Handling Harassing Behavior in the Workplace

By Jeanette Coleman, SPHR & SHRM-SCP on Apr 02, 2018
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Handling Harassing Behavior in the Workplace

Question: An employee confided to our HR department about an incident that made her uncomfortable, where her supervisor made a comment about her skirt. How should we handle this?

Answer: A company has an affirmative duty... to conduct a thorough investigation every time it is made aware that harassment may be taking place in the organization. Inappropriate sexual comments, discrimination based upon gender and/or sexual orientation, and inappropriate behavior all fall under the definition of illegal sexual harassment. The Equal Employment Opportunity Commission (EEOC) and state agencies take harassment complaints seriously, and failing to conduct an investigation could leave a company subject to liability for a sexual harassment discrimination claim as well as owing damages if the company does not act immediately.

5 New Sexual Harassment Workplace Rules

Although not every inappropriate comment will be viewed as harassment, every report of such should be treated with respect and followed up in accordance with company policy. Typically, the nature of the complaint will determine how you should begin the investigation. In the case of your employee, consider taking the following steps:

  • Listen to your employee’s concern with consideration and advise the employee that the company takes reports of wrongdoing seriously and will investigate thoroughly, and that confidentiality will be observed to the extent practical to protect everyone’s privacy.
  • Ask if the employee had responded to her supervisor and let the supervisor know that the comments made her uncomfortable.
  • Ask if there were any other witnesses to the comments and if this was a one-time remark or if comments on the employee’s appearance have occurred previously with the employee or others.
  • Determine what the employee wants or expects will be done as a result of bringing this concern to you (either simply wanting the remark(s) to stop or more aggressive action).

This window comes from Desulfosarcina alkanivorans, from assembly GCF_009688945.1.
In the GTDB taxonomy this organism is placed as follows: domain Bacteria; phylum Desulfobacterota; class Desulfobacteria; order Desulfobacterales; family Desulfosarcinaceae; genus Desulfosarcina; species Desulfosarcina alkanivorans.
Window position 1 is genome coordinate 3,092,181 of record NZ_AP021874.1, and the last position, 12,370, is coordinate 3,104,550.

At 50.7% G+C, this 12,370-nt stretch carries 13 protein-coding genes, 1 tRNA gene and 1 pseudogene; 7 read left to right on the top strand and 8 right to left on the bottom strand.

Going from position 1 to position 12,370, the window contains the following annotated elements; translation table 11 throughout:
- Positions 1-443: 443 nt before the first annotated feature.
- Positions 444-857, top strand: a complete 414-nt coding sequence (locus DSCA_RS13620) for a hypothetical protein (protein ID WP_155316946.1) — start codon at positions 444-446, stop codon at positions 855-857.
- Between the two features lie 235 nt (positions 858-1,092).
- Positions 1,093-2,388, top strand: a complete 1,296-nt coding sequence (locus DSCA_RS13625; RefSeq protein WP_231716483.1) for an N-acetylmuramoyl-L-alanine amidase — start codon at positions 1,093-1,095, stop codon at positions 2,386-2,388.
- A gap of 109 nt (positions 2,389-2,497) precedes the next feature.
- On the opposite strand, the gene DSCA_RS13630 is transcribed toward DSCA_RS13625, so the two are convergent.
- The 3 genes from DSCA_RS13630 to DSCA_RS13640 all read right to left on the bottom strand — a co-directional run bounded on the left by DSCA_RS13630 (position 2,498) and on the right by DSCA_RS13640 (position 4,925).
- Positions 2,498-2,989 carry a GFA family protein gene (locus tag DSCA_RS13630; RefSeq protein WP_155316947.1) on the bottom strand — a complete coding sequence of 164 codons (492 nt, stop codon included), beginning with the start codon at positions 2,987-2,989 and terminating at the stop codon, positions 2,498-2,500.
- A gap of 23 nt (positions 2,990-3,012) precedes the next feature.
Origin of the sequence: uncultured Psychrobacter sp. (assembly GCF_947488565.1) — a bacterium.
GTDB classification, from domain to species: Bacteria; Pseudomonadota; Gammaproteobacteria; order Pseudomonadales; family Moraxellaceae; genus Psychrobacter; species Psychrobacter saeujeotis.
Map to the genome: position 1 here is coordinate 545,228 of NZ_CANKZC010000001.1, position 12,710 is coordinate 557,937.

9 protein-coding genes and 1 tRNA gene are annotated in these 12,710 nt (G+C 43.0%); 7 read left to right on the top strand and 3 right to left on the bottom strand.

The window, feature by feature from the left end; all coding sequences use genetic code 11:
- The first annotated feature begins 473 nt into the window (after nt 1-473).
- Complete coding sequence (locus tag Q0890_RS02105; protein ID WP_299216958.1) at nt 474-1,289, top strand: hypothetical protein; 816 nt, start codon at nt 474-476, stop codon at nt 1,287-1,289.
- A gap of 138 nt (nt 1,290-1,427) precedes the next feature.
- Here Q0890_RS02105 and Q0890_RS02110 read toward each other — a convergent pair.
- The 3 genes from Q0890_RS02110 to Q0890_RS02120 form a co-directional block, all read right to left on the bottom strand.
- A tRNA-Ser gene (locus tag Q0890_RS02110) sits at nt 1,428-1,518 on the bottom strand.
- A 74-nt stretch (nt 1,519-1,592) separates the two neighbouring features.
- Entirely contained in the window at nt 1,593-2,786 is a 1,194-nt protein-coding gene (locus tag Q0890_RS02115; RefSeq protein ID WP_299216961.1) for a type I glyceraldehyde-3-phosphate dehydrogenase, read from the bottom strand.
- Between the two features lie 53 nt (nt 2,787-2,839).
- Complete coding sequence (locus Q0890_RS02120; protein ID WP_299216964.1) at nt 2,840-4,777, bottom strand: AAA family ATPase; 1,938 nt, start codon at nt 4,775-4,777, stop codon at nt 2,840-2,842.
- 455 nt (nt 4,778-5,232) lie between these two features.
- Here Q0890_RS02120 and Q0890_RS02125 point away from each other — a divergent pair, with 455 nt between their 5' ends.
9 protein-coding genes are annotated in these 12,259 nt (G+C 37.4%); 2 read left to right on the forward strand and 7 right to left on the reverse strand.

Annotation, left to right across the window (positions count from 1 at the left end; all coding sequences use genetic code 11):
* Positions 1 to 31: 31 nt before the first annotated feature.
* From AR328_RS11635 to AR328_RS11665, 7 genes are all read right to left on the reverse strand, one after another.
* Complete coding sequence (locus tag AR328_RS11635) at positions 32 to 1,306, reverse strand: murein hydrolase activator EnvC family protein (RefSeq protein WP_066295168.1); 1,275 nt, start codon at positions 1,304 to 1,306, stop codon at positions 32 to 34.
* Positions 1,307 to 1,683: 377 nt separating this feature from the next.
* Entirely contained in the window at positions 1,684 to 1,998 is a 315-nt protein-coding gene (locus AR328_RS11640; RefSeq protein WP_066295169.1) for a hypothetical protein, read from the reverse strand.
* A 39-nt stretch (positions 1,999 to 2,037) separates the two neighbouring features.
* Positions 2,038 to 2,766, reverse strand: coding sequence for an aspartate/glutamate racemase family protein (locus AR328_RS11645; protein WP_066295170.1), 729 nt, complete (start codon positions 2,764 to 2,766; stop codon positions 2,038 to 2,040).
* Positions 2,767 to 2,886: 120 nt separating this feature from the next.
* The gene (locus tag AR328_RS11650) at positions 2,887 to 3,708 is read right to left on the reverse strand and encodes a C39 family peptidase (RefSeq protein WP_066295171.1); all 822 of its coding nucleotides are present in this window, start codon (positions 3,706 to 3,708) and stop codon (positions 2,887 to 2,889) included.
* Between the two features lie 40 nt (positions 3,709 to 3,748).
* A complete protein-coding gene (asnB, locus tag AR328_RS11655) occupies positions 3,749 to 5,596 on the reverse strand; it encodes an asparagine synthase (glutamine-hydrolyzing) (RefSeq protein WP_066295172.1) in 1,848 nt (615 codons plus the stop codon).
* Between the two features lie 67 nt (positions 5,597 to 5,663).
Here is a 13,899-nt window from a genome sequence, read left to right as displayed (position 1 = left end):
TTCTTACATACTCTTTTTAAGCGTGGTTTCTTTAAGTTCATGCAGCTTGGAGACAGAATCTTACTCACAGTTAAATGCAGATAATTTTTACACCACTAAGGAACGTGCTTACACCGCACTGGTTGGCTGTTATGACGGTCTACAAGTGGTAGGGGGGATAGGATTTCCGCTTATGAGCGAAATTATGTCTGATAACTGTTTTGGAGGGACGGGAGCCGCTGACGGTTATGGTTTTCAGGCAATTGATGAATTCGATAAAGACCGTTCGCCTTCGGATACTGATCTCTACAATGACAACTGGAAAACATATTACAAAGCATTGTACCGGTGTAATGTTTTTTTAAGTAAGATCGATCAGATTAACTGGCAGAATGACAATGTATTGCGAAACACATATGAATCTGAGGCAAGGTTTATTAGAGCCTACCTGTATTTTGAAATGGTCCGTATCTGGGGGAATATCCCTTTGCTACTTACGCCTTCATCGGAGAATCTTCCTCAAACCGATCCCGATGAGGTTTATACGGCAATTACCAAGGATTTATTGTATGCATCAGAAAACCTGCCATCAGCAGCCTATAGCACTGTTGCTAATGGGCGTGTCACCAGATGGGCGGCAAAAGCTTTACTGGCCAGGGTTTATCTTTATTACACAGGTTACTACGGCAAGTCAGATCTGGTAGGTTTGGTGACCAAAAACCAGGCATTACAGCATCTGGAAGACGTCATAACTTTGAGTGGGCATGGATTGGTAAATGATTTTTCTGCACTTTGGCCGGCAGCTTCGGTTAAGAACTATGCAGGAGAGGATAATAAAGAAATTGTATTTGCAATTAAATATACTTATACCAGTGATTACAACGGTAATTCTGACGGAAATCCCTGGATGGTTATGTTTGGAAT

• Tell the employee that you will be investigating this issue and addressing it with the involved party to make him or her aware that the comments caused discomfort so that the company can ensure that this no longer occurs.
  • Let the employee know that retaliation for making a report of misconduct or harassment is forbidden by the company and that she should immediately advise you of any perceived retaliation or of further incidents of misconduct or harassment.
  • Be sure that during the initial interview with the employee, you obtain:
    • The description of each incident, including date, time, place, and nature of conduct.
    • A description of her responses to the individual with each incident.
    • The names of any witnesses to the alleged incident.

4 Employer Best Practices for a Harassment-free Workplace

Although this type of situation can be difficult when the accused party holds a supervisory position in the company, the law still holds the company accountable for following up on complaints of inappropriate behavior, conducting a prompt and impartial investigation, and taking appropriate action if the claim is substantiated.

If the investigation does not result in a violation of company policy or harassment, the matter should still be addressed with the supervisor and others in management to ensure future issues do not arise. 

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